The Fiji National University (FNU) will now be able to offer psychosocial support to students and staff in rural or remote areas after strengthening its partnership with the Fiji Women’s Crisis Centre (FWCC) by signing a Memorandum of Understanding (MoU).
Through the partnership, FWCC will provide both face to face and phone counselling to FNU students and staff in the Central, Western and Labasa Campuses.
FWCC will also assist students and staff who are victims of domestic violence, sexual abuse and harassment by providing them with mental health, legal and moral support.
FNU Vice-Chancellor, Professor Toby Wilkinson said the partnership with FWCC further strengthens the University’s priority towards the safety and wellbeing of its students and staff.
“Now more than ever, our students and staff need the psychosocial support they require to navigate through these times,” Prof Wilkinson said.
“As the national University, we are focused on empowering young people to not just fulfil their academic potential, but to do so with confidence in their support systems at the institution.”
“We are pleased to partner with FWCC, who will complement and expand on the in-house services we currently provide.”
The Office of the Registrar Acting Manager Student Services, Praneel Sharma added that the MoU was initiated under the Office’s Student Support Service portfolio to strengthen the University’s current counselling and welfare services.
“With the implementation of this MOU, reaching out to FNU staff and students who reside in rural, remote or lockdown/containment areas during unprecedented times, such as a pandemic and natural disasters, will be much easier.”
“Finally, the students and staff can continue to access the free and confidential services provided by the FWCC even after they have left FNU.”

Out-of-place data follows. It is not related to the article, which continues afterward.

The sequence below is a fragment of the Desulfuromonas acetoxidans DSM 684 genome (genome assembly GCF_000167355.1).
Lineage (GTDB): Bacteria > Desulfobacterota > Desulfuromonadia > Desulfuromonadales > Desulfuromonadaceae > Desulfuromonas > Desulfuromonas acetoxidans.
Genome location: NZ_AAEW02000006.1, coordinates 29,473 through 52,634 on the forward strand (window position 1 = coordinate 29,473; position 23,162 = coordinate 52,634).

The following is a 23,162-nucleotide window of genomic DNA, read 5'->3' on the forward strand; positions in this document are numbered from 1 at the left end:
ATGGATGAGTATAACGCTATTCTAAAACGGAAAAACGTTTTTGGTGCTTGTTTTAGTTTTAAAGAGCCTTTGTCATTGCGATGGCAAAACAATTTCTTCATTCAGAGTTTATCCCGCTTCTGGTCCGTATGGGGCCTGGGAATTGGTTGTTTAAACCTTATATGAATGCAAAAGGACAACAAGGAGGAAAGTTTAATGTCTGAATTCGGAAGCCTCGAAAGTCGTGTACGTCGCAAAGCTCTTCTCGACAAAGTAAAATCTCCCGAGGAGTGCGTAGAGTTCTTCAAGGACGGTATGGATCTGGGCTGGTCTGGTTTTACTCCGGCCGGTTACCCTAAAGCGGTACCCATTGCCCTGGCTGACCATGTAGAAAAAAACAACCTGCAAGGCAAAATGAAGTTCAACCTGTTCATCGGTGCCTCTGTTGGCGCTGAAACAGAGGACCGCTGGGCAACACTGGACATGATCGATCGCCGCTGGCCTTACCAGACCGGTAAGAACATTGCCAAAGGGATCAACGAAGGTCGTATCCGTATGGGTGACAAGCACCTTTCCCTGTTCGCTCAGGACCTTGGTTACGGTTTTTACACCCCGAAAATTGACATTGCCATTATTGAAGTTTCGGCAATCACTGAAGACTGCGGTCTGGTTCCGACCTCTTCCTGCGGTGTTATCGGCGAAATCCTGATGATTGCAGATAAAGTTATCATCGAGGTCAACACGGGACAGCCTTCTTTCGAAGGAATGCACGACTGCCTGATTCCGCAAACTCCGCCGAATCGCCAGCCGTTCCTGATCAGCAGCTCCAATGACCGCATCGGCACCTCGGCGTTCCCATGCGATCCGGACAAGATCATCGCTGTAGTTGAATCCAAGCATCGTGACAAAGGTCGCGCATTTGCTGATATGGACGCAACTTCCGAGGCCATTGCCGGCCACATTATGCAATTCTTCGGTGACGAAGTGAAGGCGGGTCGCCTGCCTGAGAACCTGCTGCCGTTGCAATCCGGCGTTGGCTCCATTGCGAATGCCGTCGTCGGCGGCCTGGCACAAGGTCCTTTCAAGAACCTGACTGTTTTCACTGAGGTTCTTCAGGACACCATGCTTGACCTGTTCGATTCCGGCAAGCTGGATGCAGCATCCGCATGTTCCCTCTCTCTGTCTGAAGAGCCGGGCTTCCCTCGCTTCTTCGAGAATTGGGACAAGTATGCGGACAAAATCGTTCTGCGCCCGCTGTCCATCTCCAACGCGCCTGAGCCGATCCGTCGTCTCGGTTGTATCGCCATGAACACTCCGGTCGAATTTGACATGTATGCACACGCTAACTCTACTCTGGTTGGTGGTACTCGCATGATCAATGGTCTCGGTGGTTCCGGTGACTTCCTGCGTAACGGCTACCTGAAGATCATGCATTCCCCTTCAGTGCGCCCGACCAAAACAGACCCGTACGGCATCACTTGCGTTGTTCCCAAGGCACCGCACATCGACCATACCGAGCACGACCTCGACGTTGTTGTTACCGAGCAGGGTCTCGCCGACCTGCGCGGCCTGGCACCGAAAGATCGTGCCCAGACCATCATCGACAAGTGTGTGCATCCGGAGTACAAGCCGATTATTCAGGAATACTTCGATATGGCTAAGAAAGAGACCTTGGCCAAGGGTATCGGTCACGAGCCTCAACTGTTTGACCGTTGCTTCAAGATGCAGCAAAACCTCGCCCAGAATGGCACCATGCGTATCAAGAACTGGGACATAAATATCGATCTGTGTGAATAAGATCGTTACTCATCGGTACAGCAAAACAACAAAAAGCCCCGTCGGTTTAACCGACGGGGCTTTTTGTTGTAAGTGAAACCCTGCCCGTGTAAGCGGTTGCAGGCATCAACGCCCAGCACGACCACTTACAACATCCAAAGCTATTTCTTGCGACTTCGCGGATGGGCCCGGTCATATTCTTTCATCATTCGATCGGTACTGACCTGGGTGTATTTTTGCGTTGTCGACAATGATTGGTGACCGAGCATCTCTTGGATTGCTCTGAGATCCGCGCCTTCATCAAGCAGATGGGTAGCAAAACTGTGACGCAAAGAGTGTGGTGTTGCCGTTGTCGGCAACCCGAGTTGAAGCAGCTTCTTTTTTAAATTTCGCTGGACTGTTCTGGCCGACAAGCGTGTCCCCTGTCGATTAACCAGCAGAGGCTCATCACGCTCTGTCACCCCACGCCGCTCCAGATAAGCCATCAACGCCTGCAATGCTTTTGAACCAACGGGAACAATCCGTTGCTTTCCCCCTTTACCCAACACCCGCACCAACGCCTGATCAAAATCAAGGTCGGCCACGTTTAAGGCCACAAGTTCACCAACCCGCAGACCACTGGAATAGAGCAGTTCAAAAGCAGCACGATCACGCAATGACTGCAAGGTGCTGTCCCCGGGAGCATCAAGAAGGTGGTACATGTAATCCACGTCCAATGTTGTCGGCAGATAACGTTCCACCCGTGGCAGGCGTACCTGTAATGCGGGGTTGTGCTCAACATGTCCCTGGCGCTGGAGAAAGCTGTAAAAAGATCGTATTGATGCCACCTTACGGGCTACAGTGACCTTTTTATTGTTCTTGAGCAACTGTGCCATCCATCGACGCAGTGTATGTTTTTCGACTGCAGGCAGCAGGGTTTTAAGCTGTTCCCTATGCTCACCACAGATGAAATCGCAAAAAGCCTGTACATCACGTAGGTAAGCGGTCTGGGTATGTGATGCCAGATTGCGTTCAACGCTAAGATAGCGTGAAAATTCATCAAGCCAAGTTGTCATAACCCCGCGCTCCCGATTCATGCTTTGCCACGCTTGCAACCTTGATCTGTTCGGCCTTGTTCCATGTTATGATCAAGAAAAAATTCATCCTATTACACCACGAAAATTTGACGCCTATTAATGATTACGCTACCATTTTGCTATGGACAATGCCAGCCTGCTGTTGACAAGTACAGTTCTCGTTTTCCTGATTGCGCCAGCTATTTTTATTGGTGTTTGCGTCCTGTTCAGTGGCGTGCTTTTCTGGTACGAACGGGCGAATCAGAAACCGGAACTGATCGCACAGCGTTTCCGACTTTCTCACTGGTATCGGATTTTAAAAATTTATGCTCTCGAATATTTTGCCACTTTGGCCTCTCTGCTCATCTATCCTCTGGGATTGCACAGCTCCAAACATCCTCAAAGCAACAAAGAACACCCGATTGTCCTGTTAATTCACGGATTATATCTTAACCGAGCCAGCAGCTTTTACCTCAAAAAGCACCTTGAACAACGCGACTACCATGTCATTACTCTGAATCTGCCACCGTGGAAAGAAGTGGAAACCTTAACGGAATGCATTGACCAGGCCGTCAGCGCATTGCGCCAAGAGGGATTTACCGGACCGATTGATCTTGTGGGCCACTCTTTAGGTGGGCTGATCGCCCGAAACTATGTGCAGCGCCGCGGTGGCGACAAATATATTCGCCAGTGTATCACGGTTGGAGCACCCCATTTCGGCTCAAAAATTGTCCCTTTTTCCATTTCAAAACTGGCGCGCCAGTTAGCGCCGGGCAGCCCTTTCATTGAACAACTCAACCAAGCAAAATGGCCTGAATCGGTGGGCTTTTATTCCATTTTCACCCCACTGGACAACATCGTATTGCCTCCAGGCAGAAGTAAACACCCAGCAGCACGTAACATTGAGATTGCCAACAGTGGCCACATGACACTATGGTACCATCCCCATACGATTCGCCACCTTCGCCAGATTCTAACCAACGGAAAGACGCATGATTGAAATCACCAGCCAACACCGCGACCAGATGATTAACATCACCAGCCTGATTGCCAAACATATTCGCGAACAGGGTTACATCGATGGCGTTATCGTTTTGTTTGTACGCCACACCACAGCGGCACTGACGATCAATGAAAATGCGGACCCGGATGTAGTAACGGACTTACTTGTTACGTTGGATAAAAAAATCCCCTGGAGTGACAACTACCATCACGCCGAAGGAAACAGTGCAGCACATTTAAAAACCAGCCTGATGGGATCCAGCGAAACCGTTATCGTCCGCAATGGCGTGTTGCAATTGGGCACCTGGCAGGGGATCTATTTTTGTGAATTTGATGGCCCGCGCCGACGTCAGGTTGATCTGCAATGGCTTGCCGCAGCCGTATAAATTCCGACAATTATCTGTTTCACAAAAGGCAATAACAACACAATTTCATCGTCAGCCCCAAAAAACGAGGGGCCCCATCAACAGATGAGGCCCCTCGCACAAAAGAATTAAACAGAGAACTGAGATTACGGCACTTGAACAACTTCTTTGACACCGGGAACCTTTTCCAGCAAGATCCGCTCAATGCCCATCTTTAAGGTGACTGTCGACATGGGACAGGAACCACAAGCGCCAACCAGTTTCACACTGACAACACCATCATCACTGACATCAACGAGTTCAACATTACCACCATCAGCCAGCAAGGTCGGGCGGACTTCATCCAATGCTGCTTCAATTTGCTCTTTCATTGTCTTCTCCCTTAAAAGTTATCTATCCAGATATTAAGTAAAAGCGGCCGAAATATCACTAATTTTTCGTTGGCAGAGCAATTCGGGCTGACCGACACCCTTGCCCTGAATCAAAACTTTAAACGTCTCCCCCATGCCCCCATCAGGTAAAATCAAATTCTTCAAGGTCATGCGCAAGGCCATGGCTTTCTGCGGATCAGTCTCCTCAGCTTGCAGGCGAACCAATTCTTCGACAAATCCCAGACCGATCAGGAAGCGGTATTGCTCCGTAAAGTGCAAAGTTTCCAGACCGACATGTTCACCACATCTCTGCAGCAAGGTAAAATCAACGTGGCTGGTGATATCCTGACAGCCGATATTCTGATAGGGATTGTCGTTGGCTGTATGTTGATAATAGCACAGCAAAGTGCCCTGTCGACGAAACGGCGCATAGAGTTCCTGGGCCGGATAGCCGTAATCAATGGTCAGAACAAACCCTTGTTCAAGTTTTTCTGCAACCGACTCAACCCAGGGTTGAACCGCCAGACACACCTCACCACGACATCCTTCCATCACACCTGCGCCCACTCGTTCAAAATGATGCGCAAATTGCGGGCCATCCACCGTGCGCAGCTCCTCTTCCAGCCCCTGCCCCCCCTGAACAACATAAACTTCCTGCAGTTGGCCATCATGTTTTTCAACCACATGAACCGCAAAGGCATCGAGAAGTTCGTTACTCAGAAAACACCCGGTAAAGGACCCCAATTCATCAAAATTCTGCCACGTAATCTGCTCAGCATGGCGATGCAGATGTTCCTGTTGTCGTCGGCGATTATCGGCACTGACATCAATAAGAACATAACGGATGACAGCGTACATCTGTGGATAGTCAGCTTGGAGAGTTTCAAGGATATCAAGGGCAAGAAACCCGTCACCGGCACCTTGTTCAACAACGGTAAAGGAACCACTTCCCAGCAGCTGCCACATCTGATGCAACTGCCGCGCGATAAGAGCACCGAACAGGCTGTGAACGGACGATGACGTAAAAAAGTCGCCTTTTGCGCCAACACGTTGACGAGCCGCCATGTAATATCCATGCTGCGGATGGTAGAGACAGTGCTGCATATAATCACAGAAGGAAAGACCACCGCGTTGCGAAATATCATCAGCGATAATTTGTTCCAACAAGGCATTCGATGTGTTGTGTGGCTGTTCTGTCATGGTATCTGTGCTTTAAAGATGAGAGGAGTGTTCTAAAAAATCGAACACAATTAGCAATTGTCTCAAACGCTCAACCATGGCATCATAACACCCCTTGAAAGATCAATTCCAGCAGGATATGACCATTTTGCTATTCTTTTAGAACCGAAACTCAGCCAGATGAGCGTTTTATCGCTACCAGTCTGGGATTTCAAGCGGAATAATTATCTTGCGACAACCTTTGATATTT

FWCC Coordinator Shamima Ali stated that everyone needs psychosocial support, particularly at this point in time.
“In these times, we already have a population that has a lot of issues, particularly students who are worried about their scholarships and their education and their future,” Ali said.
“Psychosocial support is so important, otherwise, people get withdrawn, they develop mental health issues, they do not know where to go, and sometimes people become suicidal, so they do need to have an outlet.”
“Therefore, and in COVID-times, with no socialising, which young people often look forward to, they have education worries, they might not be able to finish their studies and do not know what would happen next – so it’s very important that they talk through these issues and are given some assurance and support.”
Ali said the MOU would also allow the organisation to improve and adapt its response strategies.
Students and staff can call the National Domestic Violence 24-hour toll-free helpline on 1560 or any of the other FWCC 24-hour helplines from any network and speak to the FWCC counsellors. Alternatively, they could call the FNU counsellors Kantha Mani on 8910854 (Natabua Campus) or Varsha Naidu on 8960857 (Nasinu Campus).
When required, the FNU counsellors will then refer the student or staff to FWCC for further psychosocial support, which is confidential and non-judgmental.
All information obtained from the student or staff during counselling will not be released to anyone, including FNU, unless by the consent of the individual concerned.
Through the MOU, FWCC will also provide training on Gender, Violence against Women, and Human Rights to FNU’s staff and students.